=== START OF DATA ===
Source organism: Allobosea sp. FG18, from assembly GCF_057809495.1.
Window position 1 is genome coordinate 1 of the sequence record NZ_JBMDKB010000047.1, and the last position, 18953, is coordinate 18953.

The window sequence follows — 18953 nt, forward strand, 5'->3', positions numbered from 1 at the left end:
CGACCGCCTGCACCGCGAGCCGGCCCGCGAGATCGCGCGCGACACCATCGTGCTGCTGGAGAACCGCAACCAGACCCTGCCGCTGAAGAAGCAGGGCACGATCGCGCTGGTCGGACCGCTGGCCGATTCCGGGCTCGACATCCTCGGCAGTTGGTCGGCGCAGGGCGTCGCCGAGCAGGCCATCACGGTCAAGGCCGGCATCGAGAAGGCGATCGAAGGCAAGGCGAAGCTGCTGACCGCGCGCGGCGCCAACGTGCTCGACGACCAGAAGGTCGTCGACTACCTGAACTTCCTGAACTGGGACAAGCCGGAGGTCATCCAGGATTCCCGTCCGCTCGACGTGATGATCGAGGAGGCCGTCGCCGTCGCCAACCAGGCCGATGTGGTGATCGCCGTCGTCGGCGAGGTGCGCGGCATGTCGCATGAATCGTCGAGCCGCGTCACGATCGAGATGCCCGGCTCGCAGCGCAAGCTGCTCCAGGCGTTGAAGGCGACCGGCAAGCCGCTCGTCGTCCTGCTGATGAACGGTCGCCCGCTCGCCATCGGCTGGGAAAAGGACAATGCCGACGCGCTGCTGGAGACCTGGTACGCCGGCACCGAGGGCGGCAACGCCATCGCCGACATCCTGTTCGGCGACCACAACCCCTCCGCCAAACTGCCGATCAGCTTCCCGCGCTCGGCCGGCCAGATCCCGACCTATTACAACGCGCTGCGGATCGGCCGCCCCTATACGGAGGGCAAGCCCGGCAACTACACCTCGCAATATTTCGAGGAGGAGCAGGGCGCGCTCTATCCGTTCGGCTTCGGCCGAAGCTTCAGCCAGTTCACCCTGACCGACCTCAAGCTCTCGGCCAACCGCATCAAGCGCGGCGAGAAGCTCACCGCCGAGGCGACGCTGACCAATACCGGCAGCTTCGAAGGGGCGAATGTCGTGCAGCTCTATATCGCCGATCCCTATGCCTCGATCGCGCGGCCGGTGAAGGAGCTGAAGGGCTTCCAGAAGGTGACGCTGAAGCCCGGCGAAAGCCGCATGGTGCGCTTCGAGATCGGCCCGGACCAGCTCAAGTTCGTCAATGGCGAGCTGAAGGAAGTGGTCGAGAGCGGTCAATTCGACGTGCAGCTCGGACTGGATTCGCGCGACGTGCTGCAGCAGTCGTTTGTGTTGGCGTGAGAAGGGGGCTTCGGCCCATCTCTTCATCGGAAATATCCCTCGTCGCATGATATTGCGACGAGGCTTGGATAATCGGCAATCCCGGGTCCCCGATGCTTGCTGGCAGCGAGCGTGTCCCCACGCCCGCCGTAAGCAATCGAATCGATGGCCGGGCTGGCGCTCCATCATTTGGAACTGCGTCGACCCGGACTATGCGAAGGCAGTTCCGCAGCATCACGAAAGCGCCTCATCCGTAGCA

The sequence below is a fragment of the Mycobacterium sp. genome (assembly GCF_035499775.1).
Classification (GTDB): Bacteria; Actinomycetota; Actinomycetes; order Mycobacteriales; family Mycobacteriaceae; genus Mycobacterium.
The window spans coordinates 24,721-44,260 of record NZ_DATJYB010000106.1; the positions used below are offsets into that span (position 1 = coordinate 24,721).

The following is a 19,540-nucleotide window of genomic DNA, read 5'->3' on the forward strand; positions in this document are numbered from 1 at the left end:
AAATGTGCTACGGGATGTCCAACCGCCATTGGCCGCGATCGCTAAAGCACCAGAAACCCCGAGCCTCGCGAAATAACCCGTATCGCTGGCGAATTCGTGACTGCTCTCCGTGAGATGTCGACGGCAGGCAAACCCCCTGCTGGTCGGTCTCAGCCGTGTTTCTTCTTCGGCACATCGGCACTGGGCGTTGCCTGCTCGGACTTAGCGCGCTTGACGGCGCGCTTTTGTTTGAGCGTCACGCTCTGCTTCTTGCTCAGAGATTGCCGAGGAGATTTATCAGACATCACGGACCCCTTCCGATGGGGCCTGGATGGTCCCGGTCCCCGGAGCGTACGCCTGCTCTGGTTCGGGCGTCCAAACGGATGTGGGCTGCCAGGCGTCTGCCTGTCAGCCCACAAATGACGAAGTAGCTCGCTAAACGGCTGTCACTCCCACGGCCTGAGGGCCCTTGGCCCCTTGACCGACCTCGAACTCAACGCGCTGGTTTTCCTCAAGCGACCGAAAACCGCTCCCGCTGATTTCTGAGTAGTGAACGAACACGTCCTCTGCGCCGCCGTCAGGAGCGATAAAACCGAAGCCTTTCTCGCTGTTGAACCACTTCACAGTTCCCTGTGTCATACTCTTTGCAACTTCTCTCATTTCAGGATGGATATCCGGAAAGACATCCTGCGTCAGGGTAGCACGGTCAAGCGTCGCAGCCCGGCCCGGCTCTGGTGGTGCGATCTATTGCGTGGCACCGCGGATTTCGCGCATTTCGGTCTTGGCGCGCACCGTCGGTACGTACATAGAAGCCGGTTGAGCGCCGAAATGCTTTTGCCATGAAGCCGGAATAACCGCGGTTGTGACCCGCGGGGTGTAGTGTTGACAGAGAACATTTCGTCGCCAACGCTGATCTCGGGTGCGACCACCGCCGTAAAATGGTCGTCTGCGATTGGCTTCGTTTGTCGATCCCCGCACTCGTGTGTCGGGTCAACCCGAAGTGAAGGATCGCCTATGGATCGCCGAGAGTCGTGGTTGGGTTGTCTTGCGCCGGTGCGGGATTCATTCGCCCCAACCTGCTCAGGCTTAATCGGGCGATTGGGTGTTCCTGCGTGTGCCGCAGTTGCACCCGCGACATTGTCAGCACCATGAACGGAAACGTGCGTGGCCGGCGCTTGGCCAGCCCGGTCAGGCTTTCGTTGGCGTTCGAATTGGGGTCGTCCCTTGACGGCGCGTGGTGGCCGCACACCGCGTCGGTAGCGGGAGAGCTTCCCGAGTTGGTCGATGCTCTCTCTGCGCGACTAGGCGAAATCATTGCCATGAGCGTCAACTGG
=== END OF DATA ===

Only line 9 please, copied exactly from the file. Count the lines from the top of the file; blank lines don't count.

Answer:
AAATGTGCTACGGGATGTCCAACCGCCATTGGCCGCGATCGCTAAAGCACCAGAAACCCCGAGCCTCGCGAAATAACCCGTATCGCTGGCGAATTCGTGACTGCTCTCCGTGAGATGTCGACGGCAGGCAAACCCCCTGCTGGTCGGTCTCAGCCGTGTTTCTTCTTCGGCACATCGGCACTGGGCGTTGCCTGCTCGGACTTAGCGCGCTTGACGGCGCGCTTTTGTTTGAGCGTCACGCTCTGCTTCTTGCTCAGAGATTGCCGAGGAGATTTATCAGACATCACGGACCCCTTCCGATGGGGCCTGGATGGTCCCGGTCCCCGGAGCGTACGCCTGCTCTGGTTCGGGCGTCCAAACGGATGTGGGCTGCCAGGCGTCTGCCTGTCAGCCCACAAATGACGAAGTAGCTCGCTAAACGGCTGTCACTCCCACGGCCTGAGGGCCCTTGGCCCCTTGACCGACCTCGAACTCAACGCGCTGGTTTTCCTCAAGCGACCGAAAACCGCTCCCGCTGATTTCTGAGTAGTGAACGAACACGTCCTCTGCGCCGCCGTCAGGAGCGATAAAACCGAAGCCTTTCTCGCTGTTGAACCACTTCACAGTTCCCTGTGTCATACTCTTTGCAACTTCTCTCATTTCAGGATGGATATCCGGAAAGACATCCTGCGTCAGGGTAGCACGGTCAAGCGTCGCAGCCCGGCCCGGCTCTGGTGGTGCGATCTATTGCGTGGCACCGCGGATTTCGCGCATTTCGGTCTTGGCGCGCACCGTCGGTACGTACATAGAAGCCGGTTGAGCGCCGAAATGCTTTTGCCATGAAGCCGGAATAACCGCGGTTGTGACCCGCGGGGTGTAGTGTTGACAGAGAACATTTCGTCGCCAACGCTGATCTCGGGTGCGACCACCGCCGTAAAATGGTCGTCTGCGATTGGCTTCGTTTGTCGATCCCCGCACTCGTGTGTCGGGTCAACCCGAAGTGAAGGATCGCCTATGGATCGCCGAGAGTCGTGGTTGGGTTGTCTTGCGCCGGTGCGGGATTCATTCGCCCCAACCTGCTCAGGCTTAATCGGGCGATTGGGTGTTCCTGCGTGTGCCGCAGTTGCACCCGCGACATTGTCAGCACCATGAACGGAAACGTGCGTGGCCGGCGCTTGGCCAGCCCGGTCAGGCTTTCGTTGGCGTTCGAATTGGGGTCGTCCCTTGACGGCGCGTGGTGGCCGCACACCGCGTCGGTAGCGGGAGAGCTTCCCGAGTTGGTCGATGCTCTCTCTGCGCGACTAGGCGAAATCATTGCCATGAGCGTCAACTGG